The solution, therefore, is not to “pack the court” but “to pack the Union with new states” to change the Constitution and “reinvent” society.
They are at least open and honest about their motivations and means. The essay confirms the view of critics that the push of Democrats to create new states in Puerto Rico and D.C. are meant to secure an insurmountable majority in the push for radical changes.
It is similar to the remarks of Harvard professor Michael Klarman two years ago for court packing and insisted that Democrats can change the system to guarantee Republicans “will never win another election,” at least not without abandoning their values. However, Klarman warned “the Supreme Court could strike down everything I just described” so the court must be packed in advance to allow these changes to occur.
Democratic leaders have echoed these sentiments by calling for court packing and questioning core institutions. Sen. Elizabeth Warren, D-Mass, has declared the Supreme Court illegitimate and has called to pack the Court for rending opinions against “widely held public opinion.”
Rep. Alexandria Ocasio-Cortez, D-N.Y., even questioned the institution’s value: “How much does the current structure benefit us? And I don’t think it does.”
The attack on “constitutionalism” says all that one needs to know about this campaign. The Constitution has long been the very thing that defined us. It is a shared covenant of faith, not with the government but with each other. Untethered from such constitutional rules, these professors seek to be freed from constitutional restraints in pursuing radical changes. It is so liberating that these professors can write that Congress should “openly defy” the Constitution to “get a more democratic order.” Such Orwellian doublespeak does not little to shield the true purpose of this campaign to accumulate powers, which Madison declared “justly be pronounced the very definition of tyranny.”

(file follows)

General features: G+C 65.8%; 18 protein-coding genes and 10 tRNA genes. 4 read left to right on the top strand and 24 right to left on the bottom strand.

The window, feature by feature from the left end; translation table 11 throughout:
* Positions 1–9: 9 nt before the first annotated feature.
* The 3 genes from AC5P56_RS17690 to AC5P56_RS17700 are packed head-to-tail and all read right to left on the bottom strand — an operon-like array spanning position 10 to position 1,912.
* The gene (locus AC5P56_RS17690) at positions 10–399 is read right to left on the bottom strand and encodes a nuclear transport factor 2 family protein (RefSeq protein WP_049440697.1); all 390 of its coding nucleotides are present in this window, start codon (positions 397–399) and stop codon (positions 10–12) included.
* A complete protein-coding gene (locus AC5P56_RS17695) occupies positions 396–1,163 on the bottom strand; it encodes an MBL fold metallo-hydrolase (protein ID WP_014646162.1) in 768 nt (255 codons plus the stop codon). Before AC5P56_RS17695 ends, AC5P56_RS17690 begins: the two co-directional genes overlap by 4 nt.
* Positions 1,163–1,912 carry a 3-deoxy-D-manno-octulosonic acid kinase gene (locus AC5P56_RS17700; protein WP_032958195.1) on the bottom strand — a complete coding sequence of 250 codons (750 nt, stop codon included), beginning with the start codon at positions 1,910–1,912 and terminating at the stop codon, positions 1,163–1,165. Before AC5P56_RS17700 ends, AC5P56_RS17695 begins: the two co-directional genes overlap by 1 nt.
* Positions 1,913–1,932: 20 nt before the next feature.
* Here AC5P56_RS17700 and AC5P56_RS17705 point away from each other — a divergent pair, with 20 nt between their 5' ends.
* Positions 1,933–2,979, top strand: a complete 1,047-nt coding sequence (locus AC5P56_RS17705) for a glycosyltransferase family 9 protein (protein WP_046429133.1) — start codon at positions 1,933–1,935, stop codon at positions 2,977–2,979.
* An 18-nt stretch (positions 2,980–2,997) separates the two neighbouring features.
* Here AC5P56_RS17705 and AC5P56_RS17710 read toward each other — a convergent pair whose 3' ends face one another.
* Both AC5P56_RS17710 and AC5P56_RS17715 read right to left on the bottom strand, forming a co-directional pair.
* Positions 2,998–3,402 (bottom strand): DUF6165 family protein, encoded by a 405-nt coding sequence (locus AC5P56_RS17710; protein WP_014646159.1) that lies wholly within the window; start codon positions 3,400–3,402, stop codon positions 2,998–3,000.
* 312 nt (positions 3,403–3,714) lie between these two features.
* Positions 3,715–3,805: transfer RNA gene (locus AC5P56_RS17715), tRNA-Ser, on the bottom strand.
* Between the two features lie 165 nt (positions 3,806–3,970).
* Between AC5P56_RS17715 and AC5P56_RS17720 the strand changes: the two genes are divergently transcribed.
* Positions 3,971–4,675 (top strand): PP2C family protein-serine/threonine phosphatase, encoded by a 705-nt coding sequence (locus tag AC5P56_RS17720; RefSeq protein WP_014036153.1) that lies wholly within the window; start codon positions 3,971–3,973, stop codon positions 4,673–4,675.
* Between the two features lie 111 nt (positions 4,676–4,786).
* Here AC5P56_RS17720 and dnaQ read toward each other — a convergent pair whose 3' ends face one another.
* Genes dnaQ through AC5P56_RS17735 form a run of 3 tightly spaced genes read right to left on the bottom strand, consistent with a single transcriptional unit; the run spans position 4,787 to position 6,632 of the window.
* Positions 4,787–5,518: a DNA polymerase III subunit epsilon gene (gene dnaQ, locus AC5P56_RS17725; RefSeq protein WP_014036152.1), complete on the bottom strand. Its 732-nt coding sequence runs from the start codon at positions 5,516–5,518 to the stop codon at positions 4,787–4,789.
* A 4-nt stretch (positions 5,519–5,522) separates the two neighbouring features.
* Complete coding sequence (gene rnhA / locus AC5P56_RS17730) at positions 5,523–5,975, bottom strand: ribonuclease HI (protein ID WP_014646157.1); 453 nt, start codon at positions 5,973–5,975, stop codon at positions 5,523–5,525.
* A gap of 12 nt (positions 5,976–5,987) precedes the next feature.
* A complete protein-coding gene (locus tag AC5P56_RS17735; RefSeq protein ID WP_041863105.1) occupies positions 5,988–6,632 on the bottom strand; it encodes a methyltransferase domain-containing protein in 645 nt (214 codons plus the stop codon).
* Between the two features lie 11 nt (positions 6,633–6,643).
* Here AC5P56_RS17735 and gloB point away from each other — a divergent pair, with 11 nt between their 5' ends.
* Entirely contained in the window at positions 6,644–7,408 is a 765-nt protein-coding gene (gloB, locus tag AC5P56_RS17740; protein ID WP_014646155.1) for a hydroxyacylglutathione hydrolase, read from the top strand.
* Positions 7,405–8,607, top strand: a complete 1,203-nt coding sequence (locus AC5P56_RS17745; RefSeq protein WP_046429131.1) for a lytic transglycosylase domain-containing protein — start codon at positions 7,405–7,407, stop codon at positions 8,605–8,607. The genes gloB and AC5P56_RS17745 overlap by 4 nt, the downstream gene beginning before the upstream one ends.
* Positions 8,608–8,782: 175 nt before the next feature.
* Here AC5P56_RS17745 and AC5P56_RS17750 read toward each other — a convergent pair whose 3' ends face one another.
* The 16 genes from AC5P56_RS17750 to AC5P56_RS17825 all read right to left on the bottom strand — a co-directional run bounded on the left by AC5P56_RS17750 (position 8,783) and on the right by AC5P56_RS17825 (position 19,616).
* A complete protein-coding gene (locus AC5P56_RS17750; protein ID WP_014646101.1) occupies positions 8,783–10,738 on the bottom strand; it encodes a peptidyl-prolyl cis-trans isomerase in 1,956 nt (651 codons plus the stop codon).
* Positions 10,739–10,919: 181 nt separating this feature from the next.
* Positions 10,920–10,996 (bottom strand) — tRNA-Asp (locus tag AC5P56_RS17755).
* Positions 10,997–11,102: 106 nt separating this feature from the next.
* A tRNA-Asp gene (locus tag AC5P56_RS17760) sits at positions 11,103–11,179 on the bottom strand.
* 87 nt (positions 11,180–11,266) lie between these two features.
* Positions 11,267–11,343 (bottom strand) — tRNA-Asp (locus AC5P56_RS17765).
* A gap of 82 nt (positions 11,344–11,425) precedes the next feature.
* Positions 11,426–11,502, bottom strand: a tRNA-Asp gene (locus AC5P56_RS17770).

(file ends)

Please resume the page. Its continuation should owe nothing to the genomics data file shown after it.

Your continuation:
For those trying to stay ahead of the mob, we are now moving beyond the Constitution. Now we must “pack the states” to liberate ourselves from that pesky Constitution. After that, our “reinvention” can begin. Ironically, however, we will be reinventing ourselves into the type of system that the Framers rejected roughly 250 years ago.
This column previously appeared in Fox.com